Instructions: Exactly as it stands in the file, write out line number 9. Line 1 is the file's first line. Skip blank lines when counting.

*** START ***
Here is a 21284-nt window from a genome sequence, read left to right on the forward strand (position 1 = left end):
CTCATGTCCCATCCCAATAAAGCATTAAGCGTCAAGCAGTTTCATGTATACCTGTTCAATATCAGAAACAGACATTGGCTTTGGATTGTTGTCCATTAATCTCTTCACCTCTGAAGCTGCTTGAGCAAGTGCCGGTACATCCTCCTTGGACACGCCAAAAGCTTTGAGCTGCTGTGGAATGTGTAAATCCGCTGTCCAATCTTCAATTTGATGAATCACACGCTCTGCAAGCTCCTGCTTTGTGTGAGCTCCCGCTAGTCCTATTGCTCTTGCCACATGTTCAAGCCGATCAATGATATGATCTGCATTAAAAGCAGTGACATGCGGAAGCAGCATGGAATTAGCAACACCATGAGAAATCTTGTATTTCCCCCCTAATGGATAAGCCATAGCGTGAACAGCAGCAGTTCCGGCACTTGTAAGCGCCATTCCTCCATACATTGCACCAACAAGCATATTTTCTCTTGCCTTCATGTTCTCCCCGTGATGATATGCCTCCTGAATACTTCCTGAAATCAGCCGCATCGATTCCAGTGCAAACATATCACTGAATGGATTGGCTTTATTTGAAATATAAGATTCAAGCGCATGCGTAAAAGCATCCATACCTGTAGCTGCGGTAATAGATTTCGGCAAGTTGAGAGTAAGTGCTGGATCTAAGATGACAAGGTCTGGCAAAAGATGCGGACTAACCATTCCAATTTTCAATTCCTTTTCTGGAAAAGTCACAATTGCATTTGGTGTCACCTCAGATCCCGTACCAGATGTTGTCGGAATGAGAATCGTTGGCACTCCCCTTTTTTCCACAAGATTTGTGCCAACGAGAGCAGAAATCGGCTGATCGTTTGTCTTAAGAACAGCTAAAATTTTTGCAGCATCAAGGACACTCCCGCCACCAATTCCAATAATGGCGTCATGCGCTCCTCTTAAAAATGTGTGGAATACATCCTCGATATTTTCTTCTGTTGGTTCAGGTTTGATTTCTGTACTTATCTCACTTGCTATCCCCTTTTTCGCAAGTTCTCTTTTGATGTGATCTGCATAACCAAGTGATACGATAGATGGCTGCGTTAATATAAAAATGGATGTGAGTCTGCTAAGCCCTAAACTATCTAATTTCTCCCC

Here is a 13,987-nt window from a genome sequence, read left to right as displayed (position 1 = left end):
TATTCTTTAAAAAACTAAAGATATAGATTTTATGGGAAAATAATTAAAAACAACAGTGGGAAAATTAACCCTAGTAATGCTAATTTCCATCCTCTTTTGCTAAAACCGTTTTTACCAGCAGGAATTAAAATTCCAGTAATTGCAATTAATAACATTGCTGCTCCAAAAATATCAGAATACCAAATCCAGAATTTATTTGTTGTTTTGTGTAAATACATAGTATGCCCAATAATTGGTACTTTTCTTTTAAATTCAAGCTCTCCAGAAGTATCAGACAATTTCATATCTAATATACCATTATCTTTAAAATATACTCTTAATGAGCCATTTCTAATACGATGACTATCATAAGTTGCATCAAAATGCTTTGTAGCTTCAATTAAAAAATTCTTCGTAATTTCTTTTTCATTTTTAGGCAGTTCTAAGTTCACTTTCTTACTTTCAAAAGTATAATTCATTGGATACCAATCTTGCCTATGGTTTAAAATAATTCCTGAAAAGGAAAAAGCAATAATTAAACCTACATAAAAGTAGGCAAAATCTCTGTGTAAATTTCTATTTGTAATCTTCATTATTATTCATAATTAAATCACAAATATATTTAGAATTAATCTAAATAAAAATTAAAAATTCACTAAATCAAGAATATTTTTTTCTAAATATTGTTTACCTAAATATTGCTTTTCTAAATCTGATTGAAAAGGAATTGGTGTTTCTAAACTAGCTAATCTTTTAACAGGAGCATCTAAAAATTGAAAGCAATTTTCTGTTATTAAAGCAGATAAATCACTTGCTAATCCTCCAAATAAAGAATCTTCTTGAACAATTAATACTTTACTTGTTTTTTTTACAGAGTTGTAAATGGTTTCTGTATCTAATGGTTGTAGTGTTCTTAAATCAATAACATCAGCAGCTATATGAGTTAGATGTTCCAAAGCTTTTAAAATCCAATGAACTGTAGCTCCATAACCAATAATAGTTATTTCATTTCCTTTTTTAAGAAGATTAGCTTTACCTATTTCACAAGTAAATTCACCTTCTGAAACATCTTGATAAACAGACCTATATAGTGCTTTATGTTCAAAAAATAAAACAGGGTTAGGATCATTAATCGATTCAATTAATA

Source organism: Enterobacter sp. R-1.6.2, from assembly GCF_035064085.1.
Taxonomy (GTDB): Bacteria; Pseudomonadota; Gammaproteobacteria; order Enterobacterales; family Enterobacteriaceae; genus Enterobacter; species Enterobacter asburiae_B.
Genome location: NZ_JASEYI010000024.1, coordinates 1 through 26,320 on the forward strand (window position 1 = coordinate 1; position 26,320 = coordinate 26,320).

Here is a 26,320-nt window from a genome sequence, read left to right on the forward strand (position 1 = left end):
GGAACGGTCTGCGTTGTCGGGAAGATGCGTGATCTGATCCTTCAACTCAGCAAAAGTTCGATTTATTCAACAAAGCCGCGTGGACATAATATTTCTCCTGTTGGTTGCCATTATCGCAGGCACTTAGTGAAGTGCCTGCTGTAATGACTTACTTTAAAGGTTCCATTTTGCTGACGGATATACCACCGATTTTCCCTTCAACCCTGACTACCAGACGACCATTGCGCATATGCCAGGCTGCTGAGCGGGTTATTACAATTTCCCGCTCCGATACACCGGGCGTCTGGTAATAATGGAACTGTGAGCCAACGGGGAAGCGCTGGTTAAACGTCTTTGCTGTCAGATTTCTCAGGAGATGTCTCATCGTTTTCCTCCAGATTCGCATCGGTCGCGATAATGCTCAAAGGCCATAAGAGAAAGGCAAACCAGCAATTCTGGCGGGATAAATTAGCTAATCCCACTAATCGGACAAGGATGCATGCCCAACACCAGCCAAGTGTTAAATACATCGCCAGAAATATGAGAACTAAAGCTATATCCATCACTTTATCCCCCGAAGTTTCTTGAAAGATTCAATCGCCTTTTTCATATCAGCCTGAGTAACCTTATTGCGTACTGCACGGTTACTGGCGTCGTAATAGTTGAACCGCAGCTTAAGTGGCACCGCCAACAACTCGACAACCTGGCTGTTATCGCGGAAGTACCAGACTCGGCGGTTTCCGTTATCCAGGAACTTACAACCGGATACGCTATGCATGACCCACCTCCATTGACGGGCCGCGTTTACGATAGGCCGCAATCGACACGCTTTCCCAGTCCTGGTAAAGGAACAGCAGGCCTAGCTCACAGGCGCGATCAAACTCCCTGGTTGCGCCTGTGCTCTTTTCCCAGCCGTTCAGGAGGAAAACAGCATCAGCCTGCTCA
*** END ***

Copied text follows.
GGAACGGTCTGCGTTGTCGGGAAGATGCGTGATCTGATCCTTCAACTCAGCAAAAGTTCGATTTATTCAACAAAGCCGCGTGGACATAATATTTCTCCTGTTGGTTGCCATTATCGCAGGCACTTAGTGAAGTGCCTGCTGTAATGACTTACTTTAAAGGTTCCATTTTGCTGACGGATATACCACCGATTTTCCCTTCAACCCTGACTACCAGACGACCATTGCGCATATGCCAGGCTGCTGAGCGGGTTATTACAATTTCCCGCTCCGATACACCGGGCGTCTGGTAATAATGGAACTGTGAGCCAACGGGGAAGCGCTGGTTAAACGTCTTTGCTGTCAGATTTCTCAGGAGATGTCTCATCGTTTTCCTCCAGATTCGCATCGGTCGCGATAATGCTCAAAGGCCATAAGAGAAAGGCAAACCAGCAATTCTGGCGGGATAAATTAGCTAATCCCACTAATCGGACAAGGATGCATGCCCAACACCAGCCAAGTGTTAAATACATCGCCAGAAATATGAGAACTAAAGCTATATCCATCACTTTATCCCCCGAAGTTTCTTGAAAGATTCAATCGCCTTTTTCATATCAGCCTGAGTAACCTTATTGCGTACTGCACGGTTACTGGCGTCGTAATAGTTGAACCGCAGCTTAAGTGGCACCGCCAACAACTCGACAACCTGGCTGTTATCGCGGAAGTACCAGACTCGGCGGTTTCCGTTATCCAGGAACTTACAACCGGATACGCTATGCATGACCCACCTCCATTGACGGGCCGCGTTTACGATAGGCCGCAATCGACACGCTTTCCCAGTCCTGGTAAAGGAACAGCAGGCCTAGCTCACAGGCGCGATCAAACTCCCTGGTTGCGCCTGTGCTCTTTTCCCAGCCGTTCAGGAGGAAAACAGCATCAGCCTGCTCA